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Common Hearing Loss Symptoms

Learn what hearing loss sounds like.

Are you experiencing signs of hearing loss?

Hearing loss can happen to anyone. Today more than 48 million Americans have some degree of hearing loss. Since hearing loss progression often happens gradually, the early symptoms can be subtle or easy to miss. 

General early symptoms of hearing loss

Whether you have noise--induced hearing loss, progressive hearing loss from aging, or some other type of hearing loss that occurs over time, the symptoms largely look the same. By knowing the common, early signs of hearing loss to watch for, you can more quickly recognize hearing loss progression and schedule a hearing test to take action. Early signs of hearing loss generally begin with one or more of the following experiences.

Whether you're watching TV, listening to music or talking on the phone, you might think the noise level is perfectly normal until others inform you the volume is too high. Obviously, some people are bound to have more sensitive hearing, but when several people tell you the same thing in a variety of situations, there's a good chance that you could be struggling to hear. If your family, friends and coworkers have voiced the opinion that you talk too loudly and your music and television habits follow suit, it may be time for a hearing test.

When hearing loss sets in, you'll probably find that you experience all kinds of misunderstandings when people are speaking to you. This is a very common early sign of hearing loss. This can often lead to a string of misinterpretations and can cause miscommunication between you and those you’re speaking to. If you often find yourself mistaking what people say to you, hearing loss could be to blame.

One of the first signs that you're suffering from hearing loss is when you have difficulty following a conversation in crowds. If you often have trouble differentiating between who’s speaking to you in a noisy environment, you could be in the early stages of hearing loss.

In truth, tinnitus is not necessarily a symptom of hearing loss, but the two often go hand in hand, especially if hearing loss is related to noise damage. If you notice ringing in your ears, you'll want to get it checked out by a hearing care professional. You should also take the opportunity to get a hearing test, just in case you have both conditions. If you have hearing loss, studies have shown hearing aids, like those from Miracle-Ear, can both relieve your tinnitus and help you hear.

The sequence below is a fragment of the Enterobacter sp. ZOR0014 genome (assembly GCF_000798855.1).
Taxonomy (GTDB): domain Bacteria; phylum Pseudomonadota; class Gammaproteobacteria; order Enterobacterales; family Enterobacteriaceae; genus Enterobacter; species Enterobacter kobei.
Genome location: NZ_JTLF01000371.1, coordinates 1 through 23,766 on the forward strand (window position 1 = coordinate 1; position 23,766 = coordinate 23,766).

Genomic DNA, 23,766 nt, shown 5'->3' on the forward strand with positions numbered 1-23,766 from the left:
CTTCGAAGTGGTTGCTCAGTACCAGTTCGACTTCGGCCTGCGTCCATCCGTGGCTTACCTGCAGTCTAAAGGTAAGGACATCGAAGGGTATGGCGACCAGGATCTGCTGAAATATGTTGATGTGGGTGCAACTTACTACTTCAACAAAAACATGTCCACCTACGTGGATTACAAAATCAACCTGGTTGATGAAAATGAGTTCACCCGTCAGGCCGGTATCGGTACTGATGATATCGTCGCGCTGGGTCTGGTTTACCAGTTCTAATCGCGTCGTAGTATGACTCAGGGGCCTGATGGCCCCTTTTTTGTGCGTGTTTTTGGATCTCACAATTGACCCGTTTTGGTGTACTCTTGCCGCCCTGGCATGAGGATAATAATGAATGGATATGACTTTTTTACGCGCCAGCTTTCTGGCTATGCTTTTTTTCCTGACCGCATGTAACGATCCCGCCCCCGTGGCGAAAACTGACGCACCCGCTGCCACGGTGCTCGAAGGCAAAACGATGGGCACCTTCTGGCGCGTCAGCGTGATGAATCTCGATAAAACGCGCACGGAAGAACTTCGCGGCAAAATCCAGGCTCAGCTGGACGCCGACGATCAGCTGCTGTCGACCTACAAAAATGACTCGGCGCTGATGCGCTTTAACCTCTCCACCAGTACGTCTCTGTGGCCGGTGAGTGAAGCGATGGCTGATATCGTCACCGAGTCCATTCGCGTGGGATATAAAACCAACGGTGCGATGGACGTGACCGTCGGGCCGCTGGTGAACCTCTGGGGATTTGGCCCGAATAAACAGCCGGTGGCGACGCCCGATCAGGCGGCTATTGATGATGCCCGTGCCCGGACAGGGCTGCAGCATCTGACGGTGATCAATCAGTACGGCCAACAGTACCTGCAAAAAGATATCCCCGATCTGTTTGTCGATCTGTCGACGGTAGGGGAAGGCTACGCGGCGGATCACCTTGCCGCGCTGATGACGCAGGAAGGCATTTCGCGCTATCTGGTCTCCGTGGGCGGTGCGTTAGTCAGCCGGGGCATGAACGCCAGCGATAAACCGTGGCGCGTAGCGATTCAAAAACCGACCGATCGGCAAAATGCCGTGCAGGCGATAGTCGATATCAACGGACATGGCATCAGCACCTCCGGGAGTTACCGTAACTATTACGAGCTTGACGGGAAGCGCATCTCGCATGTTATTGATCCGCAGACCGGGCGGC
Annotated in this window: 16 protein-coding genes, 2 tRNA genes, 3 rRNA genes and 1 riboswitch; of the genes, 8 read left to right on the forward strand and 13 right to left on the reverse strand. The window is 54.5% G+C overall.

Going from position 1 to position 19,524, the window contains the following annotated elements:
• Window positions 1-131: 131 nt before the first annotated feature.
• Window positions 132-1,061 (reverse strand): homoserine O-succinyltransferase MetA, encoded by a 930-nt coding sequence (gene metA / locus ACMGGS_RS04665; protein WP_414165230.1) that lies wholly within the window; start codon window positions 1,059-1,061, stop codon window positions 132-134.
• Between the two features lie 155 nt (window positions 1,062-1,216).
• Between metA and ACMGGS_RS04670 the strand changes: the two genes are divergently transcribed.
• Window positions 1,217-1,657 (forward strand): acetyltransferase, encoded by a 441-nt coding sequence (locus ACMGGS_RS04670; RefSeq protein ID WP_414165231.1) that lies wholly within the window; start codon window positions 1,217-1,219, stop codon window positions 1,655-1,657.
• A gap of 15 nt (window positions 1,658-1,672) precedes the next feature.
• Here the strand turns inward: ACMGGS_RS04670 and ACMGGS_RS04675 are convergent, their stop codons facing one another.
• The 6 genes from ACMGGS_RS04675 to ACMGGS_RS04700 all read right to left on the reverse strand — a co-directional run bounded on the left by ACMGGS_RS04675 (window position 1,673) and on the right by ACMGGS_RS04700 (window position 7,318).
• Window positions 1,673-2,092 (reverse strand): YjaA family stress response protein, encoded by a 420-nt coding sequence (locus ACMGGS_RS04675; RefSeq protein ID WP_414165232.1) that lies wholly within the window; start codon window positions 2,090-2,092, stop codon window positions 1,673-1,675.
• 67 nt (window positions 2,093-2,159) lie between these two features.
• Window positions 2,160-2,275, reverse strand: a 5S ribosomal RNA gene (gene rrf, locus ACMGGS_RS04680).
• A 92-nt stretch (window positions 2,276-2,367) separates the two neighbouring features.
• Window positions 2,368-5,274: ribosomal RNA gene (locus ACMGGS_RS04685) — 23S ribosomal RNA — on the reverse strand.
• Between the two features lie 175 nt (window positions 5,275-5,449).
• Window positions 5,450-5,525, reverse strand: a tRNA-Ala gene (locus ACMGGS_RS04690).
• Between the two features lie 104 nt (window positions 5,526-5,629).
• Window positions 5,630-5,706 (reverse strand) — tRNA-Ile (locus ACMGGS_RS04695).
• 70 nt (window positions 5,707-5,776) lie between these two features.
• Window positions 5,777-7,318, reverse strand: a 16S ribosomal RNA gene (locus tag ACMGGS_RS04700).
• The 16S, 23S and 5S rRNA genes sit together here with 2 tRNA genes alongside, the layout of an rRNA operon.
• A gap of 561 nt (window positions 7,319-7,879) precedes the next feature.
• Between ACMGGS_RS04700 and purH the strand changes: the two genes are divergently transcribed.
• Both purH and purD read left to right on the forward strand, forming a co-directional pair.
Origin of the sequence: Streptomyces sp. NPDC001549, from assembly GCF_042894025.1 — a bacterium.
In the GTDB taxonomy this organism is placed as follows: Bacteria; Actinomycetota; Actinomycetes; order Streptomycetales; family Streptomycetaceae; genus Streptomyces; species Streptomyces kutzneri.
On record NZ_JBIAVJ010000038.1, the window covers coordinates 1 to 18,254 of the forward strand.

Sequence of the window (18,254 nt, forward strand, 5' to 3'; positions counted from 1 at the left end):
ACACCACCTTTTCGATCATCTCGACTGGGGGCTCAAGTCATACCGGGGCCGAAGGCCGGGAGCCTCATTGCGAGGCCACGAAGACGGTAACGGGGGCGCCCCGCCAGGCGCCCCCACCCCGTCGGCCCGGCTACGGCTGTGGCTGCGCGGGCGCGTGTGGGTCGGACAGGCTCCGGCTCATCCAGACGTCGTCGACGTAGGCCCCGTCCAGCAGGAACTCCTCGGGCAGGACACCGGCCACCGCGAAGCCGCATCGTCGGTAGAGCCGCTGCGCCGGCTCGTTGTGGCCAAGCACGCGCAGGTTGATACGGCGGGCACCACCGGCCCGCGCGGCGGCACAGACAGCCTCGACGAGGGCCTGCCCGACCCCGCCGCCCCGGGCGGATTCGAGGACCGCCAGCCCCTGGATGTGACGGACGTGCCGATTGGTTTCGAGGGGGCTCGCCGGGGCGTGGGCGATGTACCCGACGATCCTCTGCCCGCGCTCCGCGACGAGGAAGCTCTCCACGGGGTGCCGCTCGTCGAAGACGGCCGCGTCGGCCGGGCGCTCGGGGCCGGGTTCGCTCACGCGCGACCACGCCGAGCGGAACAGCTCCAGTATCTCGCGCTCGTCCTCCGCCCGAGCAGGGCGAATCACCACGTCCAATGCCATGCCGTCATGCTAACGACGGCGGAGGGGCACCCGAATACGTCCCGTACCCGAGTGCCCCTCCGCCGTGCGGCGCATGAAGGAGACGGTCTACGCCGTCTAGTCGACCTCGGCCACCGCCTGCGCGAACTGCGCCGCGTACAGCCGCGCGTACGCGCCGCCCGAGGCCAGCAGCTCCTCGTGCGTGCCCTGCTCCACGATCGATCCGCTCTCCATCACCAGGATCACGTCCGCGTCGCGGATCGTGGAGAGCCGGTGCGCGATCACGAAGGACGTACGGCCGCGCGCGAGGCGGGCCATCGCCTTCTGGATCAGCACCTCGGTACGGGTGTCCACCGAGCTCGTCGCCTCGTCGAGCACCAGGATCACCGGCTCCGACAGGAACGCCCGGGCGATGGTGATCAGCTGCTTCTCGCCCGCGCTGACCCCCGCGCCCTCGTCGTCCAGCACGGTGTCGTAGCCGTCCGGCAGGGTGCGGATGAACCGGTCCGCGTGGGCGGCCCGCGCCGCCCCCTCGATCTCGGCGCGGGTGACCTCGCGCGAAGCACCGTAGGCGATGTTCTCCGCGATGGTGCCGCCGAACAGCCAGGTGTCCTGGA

Asking others to constantly repeat themselves is not only frustrating to those trying to tell you something, but it can start to make you feel uncomfortable as well. It is for this exact reason that people suffering from hearing loss often resort to nodding and smiling when people talk, even if they're not catching a word.
Family watching game together

Any of those situations sound familiar?

If you or a loved one is experiencing hearing loss, visit us in our centers for a free hearing test.

Social signs of hearing loss

Many people develop adaptive behaviors—or habits—to help compensate for the progression of their hearing loss in social settings. They may not even realize they’re doing it! Learn more about the two most common early social signs of hearing loss.

Social bluffing

Those with hearing loss often practice "social bluffing," or pretending to hear. They might behave in a way that feigns understanding of what was said. For example, a person with hearing loss may smile and nod along, or respond with vague expressions such as "that’s interesting" or "uh-huh." They often take cues from other people’s reactions in the room, too, such as laughing along if they notice other people are laughing.

Lip-reading and body language

Another common, but subtle hearing loss behavior is learning to read a person’s lips—as well as facial expressions, hand gestures and body language—to help fill in the gaps.
Those with hearing loss may start to rely on these visual cues to clarify what was said, and may turn to face the speaker more directly to better observe them.

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Hearing loss symptoms by type

Signs of hearing loss vary based on the kind of hearing loss you are experiencing and the severity of the loss. While many early symptoms may be similar, more specific symptoms by type include:

High frequency hearing loss

Difficulty hearing higher-pitched sounds, like women and children’s voices, birds chirping and consonants sounds like “f,” “s” and “th.”

Low frequency hearing loss

Difficulty hearing lower-pitched sounds like a dog barking, lawn mower or consonant sounds like “j,” “u” and “z.”

Cookie-bite hearing loss

Difficulty hearing mid-frequency sounds like normal human speech and music.

Mature couple spending the day at the beach

Don't let hearing loss control your life

If several of these early signs and symptoms of hearing loss sound familiar, you may have hearing loss. It’s OK—you’re not alone. The first step you should take if you feel you may be suffering from hearing loss is to have your hearing checked by a Miracle-Ear Hearing Instrument Specialist. They'll help determine the degree of hearing loss, if any, and whether hearing aids could help.

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